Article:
By noon on a recent weekday, Nguyen Thi Hanh hadn’t sold a single mooncake at her sidewalk kiosk set up for the Mid-Autumn Festival on a busy street in Hanoi. She squatted on the ground to tend to her embroidery, instead.
The Philippine economy grew at the slowest pace in more than a year last quarter, with damage from Super Typhoon Haiyan further crimping the outlook for full-year expansion before a reconstruction boost.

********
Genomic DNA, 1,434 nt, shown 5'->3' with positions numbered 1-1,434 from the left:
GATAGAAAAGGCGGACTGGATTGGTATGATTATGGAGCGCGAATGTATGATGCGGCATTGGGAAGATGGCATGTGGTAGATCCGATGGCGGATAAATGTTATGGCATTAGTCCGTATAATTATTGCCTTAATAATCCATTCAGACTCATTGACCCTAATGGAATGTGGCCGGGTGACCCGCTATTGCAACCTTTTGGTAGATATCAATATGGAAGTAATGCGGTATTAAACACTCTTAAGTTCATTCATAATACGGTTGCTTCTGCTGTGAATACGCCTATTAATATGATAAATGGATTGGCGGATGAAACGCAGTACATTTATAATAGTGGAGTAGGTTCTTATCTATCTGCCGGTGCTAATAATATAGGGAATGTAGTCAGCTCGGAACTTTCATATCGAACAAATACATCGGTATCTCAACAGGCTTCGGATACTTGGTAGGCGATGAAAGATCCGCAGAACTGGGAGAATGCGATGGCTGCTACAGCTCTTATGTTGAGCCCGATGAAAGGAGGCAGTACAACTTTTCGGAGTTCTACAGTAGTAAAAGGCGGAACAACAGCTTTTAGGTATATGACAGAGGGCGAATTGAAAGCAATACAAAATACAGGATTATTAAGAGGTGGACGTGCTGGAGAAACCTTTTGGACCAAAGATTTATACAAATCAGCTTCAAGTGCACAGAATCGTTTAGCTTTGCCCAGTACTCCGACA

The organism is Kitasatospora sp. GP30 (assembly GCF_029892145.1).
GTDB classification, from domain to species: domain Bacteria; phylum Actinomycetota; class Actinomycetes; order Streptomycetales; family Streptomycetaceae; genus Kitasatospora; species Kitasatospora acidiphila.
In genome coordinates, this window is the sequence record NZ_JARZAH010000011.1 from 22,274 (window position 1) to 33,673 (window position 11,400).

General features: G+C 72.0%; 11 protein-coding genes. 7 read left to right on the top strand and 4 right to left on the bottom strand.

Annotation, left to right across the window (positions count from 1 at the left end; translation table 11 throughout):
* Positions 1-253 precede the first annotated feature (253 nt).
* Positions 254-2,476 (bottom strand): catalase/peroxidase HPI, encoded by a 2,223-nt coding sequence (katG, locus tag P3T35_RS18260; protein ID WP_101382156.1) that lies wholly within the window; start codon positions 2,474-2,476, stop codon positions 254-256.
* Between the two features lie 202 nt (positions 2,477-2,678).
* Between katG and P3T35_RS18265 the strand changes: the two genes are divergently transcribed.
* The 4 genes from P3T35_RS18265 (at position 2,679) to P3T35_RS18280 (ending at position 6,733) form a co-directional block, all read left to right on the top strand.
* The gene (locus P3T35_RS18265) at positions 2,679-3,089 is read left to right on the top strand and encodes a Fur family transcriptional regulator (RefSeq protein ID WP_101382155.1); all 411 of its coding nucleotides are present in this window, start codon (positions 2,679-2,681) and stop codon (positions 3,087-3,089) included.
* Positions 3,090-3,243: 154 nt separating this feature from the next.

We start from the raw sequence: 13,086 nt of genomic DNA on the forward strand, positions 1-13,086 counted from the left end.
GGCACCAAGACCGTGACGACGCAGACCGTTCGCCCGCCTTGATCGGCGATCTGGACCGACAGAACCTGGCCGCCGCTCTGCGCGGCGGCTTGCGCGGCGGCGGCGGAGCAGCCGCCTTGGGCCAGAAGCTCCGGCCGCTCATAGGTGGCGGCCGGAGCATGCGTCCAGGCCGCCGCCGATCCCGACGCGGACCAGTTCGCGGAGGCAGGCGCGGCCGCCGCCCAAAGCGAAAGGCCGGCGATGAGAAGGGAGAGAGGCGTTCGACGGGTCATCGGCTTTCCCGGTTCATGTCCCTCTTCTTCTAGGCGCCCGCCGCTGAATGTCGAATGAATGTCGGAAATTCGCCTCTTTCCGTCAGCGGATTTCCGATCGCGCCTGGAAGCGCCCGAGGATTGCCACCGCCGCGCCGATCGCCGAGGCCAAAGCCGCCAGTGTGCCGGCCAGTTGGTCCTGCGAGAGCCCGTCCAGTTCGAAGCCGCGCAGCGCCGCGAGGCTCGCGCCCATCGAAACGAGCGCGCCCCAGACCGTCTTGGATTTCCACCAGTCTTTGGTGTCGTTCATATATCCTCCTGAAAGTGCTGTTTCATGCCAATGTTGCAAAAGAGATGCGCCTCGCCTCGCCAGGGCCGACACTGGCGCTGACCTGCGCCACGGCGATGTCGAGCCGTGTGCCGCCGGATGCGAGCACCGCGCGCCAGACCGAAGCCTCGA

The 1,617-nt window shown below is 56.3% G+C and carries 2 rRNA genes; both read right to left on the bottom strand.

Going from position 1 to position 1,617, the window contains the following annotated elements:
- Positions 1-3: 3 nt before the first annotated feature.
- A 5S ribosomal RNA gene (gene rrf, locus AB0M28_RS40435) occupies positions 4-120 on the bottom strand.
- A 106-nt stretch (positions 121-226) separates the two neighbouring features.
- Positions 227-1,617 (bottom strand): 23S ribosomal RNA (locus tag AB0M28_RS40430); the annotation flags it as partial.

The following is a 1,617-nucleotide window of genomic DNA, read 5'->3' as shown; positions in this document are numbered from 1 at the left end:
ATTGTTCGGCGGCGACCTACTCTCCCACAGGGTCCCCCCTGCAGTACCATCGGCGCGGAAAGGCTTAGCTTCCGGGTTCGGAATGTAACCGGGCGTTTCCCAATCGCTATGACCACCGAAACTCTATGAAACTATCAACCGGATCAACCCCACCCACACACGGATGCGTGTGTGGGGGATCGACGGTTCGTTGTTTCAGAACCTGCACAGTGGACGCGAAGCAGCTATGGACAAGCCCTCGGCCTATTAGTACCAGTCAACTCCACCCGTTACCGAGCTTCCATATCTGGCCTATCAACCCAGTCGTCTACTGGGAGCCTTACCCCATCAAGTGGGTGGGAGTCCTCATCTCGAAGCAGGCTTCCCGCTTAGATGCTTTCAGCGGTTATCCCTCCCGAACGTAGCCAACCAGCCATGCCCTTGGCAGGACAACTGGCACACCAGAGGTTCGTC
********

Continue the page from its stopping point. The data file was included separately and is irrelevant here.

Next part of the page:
After Lyn Lyn Rael’s three-room house was swept away by Super Typhoon Haiyan, leaving her husband and five children homeless, she borrowed 25,000 pesos ($570), the equivalent of two months’ wages, from her employer in Singapore to send to her family.
The Philippines is poised to join the world’s 10 fastest-growing economies this year and next as Filipinos buying goods from dresses to condominiums cushion a faltering in exports that’s hurt the rest of the region.